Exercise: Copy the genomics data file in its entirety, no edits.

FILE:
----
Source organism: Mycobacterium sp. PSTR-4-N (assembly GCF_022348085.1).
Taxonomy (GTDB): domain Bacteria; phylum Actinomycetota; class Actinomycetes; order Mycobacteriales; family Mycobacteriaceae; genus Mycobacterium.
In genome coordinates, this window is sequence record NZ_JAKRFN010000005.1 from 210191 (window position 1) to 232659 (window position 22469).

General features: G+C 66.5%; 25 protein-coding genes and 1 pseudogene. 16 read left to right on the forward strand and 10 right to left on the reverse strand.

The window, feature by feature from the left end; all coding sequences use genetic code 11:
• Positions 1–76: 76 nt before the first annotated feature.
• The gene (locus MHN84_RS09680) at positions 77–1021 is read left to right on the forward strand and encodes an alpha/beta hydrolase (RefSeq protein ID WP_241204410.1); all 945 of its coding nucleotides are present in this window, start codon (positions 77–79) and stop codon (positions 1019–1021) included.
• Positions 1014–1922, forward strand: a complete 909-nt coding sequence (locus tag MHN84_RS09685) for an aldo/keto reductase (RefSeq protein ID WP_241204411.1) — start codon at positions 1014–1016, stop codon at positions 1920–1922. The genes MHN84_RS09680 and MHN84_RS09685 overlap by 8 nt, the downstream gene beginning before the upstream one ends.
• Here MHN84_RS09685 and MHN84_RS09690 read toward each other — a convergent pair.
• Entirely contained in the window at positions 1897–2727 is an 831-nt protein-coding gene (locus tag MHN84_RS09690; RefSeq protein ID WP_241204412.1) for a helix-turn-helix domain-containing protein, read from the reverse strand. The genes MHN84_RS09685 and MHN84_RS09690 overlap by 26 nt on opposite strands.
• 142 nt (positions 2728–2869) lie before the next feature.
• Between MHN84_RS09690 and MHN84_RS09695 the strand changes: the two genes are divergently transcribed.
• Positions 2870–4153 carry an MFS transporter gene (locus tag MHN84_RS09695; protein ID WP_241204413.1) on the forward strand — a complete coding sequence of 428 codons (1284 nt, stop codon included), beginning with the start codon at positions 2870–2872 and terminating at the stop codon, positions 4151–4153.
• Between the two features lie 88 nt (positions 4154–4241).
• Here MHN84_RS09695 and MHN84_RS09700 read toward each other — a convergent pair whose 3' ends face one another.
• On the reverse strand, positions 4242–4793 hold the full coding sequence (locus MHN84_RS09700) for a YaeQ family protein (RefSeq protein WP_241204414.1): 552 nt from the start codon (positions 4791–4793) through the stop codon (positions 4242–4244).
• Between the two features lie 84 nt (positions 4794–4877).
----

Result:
Source organism: Mycobacterium sp. PSTR-4-N (assembly GCF_022348085.1).
Taxonomy (GTDB): domain Bacteria; phylum Actinomycetota; class Actinomycetes; order Mycobacteriales; family Mycobacteriaceae; genus Mycobacterium.
In genome coordinates, this window is sequence record NZ_JAKRFN010000005.1 from 210191 (window position 1) to 232659 (window position 22469).

General features: G+C 66.5%; 25 protein-coding genes and 1 pseudogene. 16 read left to right on the forward strand and 10 right to left on the reverse strand.

The window, feature by feature from the left end; all coding sequences use genetic code 11:
• Positions 1–76: 76 nt before the first annotated feature.
• The gene (locus MHN84_RS09680) at positions 77–1021 is read left to right on the forward strand and encodes an alpha/beta hydrolase (RefSeq protein ID WP_241204410.1); all 945 of its coding nucleotides are present in this window, start codon (positions 77–79) and stop codon (positions 1019–1021) included.
• Positions 1014–1922, forward strand: a complete 909-nt coding sequence (locus tag MHN84_RS09685) for an aldo/keto reductase (RefSeq protein ID WP_241204411.1) — start codon at positions 1014–1016, stop codon at positions 1920–1922. The genes MHN84_RS09680 and MHN84_RS09685 overlap by 8 nt, the downstream gene beginning before the upstream one ends.
• Here MHN84_RS09685 and MHN84_RS09690 read toward each other — a convergent pair.
• Entirely contained in the window at positions 1897–2727 is an 831-nt protein-coding gene (locus tag MHN84_RS09690; RefSeq protein ID WP_241204412.1) for a helix-turn-helix domain-containing protein, read from the reverse strand. The genes MHN84_RS09685 and MHN84_RS09690 overlap by 26 nt on opposite strands.
• 142 nt (positions 2728–2869) lie before the next feature.
• Between MHN84_RS09690 and MHN84_RS09695 the strand changes: the two genes are divergently transcribed.
• Positions 2870–4153 carry an MFS transporter gene (locus tag MHN84_RS09695; protein ID WP_241204413.1) on the forward strand — a complete coding sequence of 428 codons (1284 nt, stop codon included), beginning with the start codon at positions 2870–2872 and terminating at the stop codon, positions 4151–4153.
• Between the two features lie 88 nt (positions 4154–4241).
• Here MHN84_RS09695 and MHN84_RS09700 read toward each other — a convergent pair whose 3' ends face one another.
• On the reverse strand, positions 4242–4793 hold the full coding sequence (locus MHN84_RS09700) for a YaeQ family protein (RefSeq protein WP_241204414.1): 552 nt from the start codon (positions 4791–4793) through the stop codon (positions 4242–4244).
• Between the two features lie 84 nt (positions 4794–4877).